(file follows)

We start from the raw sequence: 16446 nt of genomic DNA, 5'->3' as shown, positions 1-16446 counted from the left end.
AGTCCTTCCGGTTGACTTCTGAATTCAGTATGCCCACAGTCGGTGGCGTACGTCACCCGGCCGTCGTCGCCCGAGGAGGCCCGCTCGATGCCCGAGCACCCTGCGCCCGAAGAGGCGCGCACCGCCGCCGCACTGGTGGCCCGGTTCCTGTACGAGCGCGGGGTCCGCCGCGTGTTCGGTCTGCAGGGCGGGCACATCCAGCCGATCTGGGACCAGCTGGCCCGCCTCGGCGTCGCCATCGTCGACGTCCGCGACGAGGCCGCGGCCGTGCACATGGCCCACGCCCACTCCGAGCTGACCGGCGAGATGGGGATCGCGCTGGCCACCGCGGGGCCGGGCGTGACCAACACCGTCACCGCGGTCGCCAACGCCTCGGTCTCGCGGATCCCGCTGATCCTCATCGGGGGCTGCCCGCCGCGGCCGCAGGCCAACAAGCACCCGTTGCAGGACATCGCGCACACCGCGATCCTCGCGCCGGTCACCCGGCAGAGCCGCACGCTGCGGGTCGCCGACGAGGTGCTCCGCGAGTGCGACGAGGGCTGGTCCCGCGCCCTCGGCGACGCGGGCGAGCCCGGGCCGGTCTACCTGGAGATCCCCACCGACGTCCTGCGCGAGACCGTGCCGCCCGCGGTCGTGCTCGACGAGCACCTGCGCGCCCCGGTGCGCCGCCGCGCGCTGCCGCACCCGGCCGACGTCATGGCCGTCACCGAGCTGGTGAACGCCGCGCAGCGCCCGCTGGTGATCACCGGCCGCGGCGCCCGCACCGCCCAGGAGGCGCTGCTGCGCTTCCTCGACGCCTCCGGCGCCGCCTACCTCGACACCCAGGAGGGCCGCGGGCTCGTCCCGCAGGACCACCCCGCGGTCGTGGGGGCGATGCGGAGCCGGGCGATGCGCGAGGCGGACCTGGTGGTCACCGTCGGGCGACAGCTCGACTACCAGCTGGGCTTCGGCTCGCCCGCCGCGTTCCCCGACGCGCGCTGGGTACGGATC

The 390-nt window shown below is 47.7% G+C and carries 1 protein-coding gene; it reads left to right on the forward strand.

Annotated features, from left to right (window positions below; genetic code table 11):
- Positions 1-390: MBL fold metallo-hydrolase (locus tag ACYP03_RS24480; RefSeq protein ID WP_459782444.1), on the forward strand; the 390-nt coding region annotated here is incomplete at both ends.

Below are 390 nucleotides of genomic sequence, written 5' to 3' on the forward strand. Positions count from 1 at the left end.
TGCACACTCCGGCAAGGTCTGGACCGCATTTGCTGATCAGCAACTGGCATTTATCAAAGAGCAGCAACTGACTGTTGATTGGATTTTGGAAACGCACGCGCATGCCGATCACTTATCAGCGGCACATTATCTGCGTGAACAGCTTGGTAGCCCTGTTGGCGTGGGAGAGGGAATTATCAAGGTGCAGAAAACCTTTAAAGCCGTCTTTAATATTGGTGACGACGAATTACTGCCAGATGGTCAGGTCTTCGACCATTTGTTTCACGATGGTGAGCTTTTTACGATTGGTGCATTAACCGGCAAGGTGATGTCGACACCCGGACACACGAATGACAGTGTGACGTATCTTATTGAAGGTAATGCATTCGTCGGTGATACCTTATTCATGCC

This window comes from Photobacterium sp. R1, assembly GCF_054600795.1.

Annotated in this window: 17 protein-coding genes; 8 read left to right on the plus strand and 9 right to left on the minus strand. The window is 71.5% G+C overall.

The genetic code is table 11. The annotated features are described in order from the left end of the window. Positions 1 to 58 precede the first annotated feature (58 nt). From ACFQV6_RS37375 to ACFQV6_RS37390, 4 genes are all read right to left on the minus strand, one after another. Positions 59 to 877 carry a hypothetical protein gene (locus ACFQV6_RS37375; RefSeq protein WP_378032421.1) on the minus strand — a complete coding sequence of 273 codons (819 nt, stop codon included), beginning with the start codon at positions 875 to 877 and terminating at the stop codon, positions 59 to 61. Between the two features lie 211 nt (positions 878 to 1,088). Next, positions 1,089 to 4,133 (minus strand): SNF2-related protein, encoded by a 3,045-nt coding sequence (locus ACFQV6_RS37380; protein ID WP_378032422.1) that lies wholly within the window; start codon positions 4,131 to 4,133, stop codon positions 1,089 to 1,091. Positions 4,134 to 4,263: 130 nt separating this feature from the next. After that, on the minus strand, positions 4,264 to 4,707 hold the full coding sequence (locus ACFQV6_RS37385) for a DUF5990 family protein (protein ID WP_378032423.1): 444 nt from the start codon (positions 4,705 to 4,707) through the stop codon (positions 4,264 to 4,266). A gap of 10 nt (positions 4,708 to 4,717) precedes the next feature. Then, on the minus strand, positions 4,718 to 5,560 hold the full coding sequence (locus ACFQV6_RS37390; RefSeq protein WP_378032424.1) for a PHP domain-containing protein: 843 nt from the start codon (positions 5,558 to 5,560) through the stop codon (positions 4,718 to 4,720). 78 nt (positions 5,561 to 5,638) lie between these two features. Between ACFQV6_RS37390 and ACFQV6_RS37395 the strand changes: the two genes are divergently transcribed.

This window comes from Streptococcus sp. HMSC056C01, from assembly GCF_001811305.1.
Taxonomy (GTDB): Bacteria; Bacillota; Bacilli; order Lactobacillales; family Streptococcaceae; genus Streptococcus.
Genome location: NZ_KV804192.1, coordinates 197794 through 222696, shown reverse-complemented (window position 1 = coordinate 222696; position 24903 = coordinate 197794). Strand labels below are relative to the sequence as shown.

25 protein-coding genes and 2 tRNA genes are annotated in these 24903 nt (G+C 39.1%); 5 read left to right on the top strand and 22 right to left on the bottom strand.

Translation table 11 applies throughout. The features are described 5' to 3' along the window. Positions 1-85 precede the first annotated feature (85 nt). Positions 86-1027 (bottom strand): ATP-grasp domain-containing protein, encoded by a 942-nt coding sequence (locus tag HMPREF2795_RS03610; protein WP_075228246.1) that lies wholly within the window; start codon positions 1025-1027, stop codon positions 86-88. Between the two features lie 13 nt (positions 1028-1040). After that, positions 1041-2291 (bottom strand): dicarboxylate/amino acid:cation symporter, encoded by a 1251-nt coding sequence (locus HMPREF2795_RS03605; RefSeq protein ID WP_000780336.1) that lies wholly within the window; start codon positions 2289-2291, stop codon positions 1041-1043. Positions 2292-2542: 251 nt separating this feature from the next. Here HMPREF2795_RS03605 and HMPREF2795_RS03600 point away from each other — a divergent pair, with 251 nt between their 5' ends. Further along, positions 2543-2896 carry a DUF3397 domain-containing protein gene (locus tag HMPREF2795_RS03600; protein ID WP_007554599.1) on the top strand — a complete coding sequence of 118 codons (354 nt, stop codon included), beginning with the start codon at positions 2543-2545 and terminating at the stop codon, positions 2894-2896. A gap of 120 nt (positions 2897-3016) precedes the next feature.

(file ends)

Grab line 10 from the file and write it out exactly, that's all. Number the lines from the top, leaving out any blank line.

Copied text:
The genetic code is table 11. The annotated features are described in order from the left end of the window. Positions 1 to 58 precede the first annotated feature (58 nt). From ACFQV6_RS37375 to ACFQV6_RS37390, 4 genes are all read right to left on the minus strand, one after another. Positions 59 to 877 carry a hypothetical protein gene (locus ACFQV6_RS37375; RefSeq protein WP_378032421.1) on the minus strand — a complete coding sequence of 273 codons (819 nt, stop codon included), beginning with the start codon at positions 875 to 877 and terminating at the stop codon, positions 59 to 61. Between the two features lie 211 nt (positions 878 to 1,088). Next, positions 1,089 to 4,133 (minus strand): SNF2-related protein, encoded by a 3,045-nt coding sequence (locus ACFQV6_RS37380; protein ID WP_378032422.1) that lies wholly within the window; start codon positions 4,131 to 4,133, stop codon positions 1,089 to 1,091. Positions 4,134 to 4,263: 130 nt separating this feature from the next. After that, on the minus strand, positions 4,264 to 4,707 hold the full coding sequence (locus ACFQV6_RS37385) for a DUF5990 family protein (protein ID WP_378032423.1): 444 nt from the start codon (positions 4,705 to 4,707) through the stop codon (positions 4,264 to 4,266). A gap of 10 nt (positions 4,708 to 4,717) precedes the next feature. Then, on the minus strand, positions 4,718 to 5,560 hold the full coding sequence (locus ACFQV6_RS37390; RefSeq protein WP_378032424.1) for a PHP domain-containing protein: 843 nt from the start codon (positions 5,558 to 5,560) through the stop codon (positions 4,718 to 4,720). 78 nt (positions 5,561 to 5,638) lie between these two features. Between ACFQV6_RS37390 and ACFQV6_RS37395 the strand changes: the two genes are divergently transcribed.